President Donald Trump's historic summit with North Korean leader Kim Jong Un produced a thaw in relations between the two countries but the communist regime continues to face international sanctions and food shortage problems.
However, one U.S.-based non-profit organization that has been partnering for 20 years with North Korean farmers to help them increase food production is starting to see results.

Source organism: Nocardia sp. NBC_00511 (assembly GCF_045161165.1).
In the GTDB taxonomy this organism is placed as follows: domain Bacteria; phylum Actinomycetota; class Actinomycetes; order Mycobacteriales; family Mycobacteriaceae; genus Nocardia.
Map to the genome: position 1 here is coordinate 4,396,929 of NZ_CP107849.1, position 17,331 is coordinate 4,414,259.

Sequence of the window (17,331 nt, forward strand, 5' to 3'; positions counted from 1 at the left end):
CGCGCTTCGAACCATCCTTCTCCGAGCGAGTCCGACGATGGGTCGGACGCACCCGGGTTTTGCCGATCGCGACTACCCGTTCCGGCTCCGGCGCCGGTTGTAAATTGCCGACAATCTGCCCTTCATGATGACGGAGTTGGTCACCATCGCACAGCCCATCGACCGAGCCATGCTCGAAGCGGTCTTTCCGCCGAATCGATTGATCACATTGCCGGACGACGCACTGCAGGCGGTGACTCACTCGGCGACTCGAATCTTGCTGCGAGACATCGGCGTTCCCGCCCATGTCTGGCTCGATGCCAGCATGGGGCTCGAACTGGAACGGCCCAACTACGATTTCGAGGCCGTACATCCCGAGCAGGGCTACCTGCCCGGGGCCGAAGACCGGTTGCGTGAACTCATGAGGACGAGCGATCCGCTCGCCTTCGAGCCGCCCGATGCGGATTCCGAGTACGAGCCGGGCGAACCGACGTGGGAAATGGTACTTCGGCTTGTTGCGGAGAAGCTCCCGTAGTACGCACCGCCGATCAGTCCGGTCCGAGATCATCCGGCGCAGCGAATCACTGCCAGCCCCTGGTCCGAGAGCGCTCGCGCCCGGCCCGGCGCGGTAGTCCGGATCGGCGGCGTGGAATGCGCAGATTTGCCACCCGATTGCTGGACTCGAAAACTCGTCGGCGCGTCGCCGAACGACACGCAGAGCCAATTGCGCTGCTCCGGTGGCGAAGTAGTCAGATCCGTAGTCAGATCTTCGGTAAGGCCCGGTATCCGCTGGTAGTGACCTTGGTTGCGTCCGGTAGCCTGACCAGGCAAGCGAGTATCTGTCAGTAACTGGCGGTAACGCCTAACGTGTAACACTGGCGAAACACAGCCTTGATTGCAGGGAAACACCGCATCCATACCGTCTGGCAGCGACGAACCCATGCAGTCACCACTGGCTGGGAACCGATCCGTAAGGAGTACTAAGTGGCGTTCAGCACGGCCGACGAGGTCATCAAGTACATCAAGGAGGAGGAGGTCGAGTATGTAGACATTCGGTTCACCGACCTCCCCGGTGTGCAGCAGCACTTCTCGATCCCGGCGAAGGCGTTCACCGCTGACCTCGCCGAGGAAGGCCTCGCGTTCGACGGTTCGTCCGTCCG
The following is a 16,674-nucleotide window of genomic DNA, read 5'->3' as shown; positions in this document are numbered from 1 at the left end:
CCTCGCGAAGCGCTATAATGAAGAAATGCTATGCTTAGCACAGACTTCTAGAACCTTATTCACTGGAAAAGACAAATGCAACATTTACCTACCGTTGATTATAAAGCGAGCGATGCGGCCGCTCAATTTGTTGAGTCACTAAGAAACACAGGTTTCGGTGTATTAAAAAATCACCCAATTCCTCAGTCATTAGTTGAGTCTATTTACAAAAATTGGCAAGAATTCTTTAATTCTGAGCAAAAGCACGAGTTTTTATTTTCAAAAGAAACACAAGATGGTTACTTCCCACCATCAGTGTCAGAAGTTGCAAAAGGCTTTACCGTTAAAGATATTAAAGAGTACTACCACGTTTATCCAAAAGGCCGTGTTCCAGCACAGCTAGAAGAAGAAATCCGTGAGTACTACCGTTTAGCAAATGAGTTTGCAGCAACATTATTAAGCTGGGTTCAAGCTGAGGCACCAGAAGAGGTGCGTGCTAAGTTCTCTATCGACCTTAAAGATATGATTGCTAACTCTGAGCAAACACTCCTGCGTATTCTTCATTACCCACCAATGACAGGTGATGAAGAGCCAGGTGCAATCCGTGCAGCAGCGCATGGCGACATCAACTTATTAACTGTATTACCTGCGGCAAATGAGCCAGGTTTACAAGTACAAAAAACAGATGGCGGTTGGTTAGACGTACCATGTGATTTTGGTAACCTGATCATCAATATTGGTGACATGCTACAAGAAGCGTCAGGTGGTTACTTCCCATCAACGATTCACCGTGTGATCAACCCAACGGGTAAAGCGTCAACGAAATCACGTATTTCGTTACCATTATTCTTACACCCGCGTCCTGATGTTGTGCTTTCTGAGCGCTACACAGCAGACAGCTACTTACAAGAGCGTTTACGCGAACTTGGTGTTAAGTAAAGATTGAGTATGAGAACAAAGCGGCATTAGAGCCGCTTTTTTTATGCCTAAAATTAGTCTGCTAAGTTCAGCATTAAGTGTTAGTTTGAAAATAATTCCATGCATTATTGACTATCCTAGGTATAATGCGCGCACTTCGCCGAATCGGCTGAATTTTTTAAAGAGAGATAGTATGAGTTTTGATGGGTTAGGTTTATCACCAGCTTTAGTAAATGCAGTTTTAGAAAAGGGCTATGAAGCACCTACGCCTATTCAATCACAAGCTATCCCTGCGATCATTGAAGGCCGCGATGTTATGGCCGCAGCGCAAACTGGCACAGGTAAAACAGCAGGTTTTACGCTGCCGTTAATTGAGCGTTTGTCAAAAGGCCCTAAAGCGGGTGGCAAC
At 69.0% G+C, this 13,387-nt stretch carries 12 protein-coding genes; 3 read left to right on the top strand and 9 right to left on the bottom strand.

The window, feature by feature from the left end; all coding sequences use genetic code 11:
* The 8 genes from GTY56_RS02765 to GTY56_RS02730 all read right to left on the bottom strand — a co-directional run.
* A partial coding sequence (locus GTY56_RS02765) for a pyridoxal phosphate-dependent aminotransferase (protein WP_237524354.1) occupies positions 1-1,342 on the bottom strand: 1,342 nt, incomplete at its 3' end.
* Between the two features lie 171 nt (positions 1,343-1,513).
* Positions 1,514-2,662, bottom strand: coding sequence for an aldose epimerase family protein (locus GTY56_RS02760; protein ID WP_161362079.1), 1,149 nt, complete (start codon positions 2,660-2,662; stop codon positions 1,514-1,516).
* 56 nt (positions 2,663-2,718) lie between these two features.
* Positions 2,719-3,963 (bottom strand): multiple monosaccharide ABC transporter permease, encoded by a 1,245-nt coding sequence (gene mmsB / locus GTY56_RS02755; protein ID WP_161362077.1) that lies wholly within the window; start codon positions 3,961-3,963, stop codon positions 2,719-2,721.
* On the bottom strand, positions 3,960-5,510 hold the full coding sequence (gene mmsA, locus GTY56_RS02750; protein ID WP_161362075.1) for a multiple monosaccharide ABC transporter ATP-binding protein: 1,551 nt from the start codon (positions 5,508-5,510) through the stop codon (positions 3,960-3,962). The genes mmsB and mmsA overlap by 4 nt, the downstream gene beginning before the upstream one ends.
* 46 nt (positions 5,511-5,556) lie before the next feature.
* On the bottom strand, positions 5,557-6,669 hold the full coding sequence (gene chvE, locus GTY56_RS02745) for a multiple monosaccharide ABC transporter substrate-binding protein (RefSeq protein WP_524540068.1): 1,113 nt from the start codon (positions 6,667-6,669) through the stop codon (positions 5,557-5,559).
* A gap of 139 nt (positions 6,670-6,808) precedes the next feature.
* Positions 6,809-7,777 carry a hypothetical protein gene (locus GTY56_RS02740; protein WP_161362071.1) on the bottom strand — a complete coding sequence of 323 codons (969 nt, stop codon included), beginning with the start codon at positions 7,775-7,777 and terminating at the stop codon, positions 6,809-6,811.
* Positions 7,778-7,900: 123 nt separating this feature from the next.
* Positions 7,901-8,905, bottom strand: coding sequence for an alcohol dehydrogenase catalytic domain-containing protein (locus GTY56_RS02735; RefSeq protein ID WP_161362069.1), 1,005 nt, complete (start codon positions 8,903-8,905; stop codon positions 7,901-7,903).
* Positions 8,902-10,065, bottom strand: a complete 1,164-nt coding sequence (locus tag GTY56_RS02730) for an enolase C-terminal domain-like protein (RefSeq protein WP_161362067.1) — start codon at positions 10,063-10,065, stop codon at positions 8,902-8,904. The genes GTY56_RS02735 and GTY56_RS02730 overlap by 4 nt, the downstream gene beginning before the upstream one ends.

The Food and Agriculture Organization of the United Nations earlier this month identified North Korea as one of 39 countries currently still "in need of external food assistance." Nearly 40 percent of the country's population are undernourished and more than one-quarter of the children stunted due to a poor diet, according to UN.
The heavy hand of the central government in Pyongyang has contributed to physical shortages of food along with erosion of land and frequent droughts. Poor soil quality also is a problem because of ceaseless cultivation of crops. Also, less than 20 percent of North Korea is suitable for agriculture since most of the country is mountainous terrain.